Beirut explosion: Avoid charity scams
After any disaster, many Americans open their hearts and wallets. During the pandemic alone, giving reached $10.2 billion by early May, with $6 billion of that coming from the U.S., according to the Chronicle of Philanthropy.
But scammers often prey on this generosity. For instance, if you’re planning to donate in the wake of the recent explosion that rocked the port of Beirut or pandemic-related charities, it’s important to do your due diligence.
Fake charities and victims tend to pop up overnight, waiting to take advantage of folks’ generosity. Here’s how you can protect yourself:
Vet the charity
Check reviews on watchdog websites, such as Charity Navigator and the Better Business Bureau’s (BBB) Wise Giving Alliance.
You can also check out GuideStar, which presents a snapshot, including balance-sheet data, program descriptions and links to financial documents. On GuideStar, charities are asked to answer five questions to assess their potential impact and five questions about board oversight and performance.
But it helps to keep some perspective on the reviewers, too. Don’t rely solely on one review, and don’t immediately dismiss an organization with low ratings or one that isn’t profiled without doing more research on your own in the news, on the charity’s own website or through other review sites.
BBB also has a scam tracker system. Type in “charity” in the keyword search bar, and you’ll see an index of the most recently reported scams sorted by Zip code. You may also report a scam on the site.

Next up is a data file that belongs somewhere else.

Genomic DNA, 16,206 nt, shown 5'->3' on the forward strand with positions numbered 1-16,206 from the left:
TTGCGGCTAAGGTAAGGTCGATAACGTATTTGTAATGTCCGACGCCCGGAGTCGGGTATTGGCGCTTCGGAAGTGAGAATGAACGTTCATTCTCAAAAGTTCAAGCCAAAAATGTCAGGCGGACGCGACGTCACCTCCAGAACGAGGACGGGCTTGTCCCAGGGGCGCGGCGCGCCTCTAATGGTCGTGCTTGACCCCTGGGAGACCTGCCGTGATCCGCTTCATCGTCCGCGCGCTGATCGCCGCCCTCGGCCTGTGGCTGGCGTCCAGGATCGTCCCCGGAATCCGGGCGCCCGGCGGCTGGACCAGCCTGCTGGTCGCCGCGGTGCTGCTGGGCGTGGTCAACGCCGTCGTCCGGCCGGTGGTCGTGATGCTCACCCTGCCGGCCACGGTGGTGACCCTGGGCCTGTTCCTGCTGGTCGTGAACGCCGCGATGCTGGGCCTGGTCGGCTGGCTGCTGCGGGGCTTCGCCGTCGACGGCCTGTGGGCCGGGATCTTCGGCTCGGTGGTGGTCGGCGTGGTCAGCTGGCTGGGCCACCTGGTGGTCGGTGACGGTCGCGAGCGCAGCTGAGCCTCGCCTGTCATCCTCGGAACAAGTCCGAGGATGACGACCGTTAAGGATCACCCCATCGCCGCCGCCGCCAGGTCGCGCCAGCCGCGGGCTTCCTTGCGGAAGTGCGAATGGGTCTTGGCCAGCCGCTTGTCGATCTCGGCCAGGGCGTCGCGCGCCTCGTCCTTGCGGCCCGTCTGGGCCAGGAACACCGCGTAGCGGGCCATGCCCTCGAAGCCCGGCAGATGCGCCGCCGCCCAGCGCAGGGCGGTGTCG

Social media and crowdfunding
If you’re seeing more relief requests via social media, be wary of handing over your cash. Check to see if the charity or cause listed has a working website.
Do not click on links sent to your email or in social media messages and comments. If there’s a name listed, search the name, and then go directly to the website.
Be particularly wary of new organizations or ad hoc fundraisers run through websites such as GoFundMe. While GoFundMe guarantees that funds will go to the beneficiary, not the campaign organizer, and will refund up to $1,000 to donors if there is evidence of misuse, the cause itself could be fake.
So, always cross check the information across various platforms.
Donating later and taxes
If you’re unsure of how you want to deploy your funds right at this moment, you can set up a donor-advised fund (DAF) with money-management firms such as Charles Schwab and Fidelity. With a DAF, you make one large contribution to the fund (cash or assets) and can disperse the funds at a later time.
Remember to keep receipts of your donations to charities, as they are tax deductible. When charities confirm your gift, they should indicate how much of it is tax deductible. (Note that donations to GoFundMe campaigns, when collected for a private individual or company, are not deductible.)
And last but not least, don’t feel pressured to give if someone is badgering you. Do not give cash, gift cards or do a wire transfer. It’s best to pay by credit card or check.
© Kiplinger Washington Editors, Inc. Distributed by Tribune Content Agency, LLC.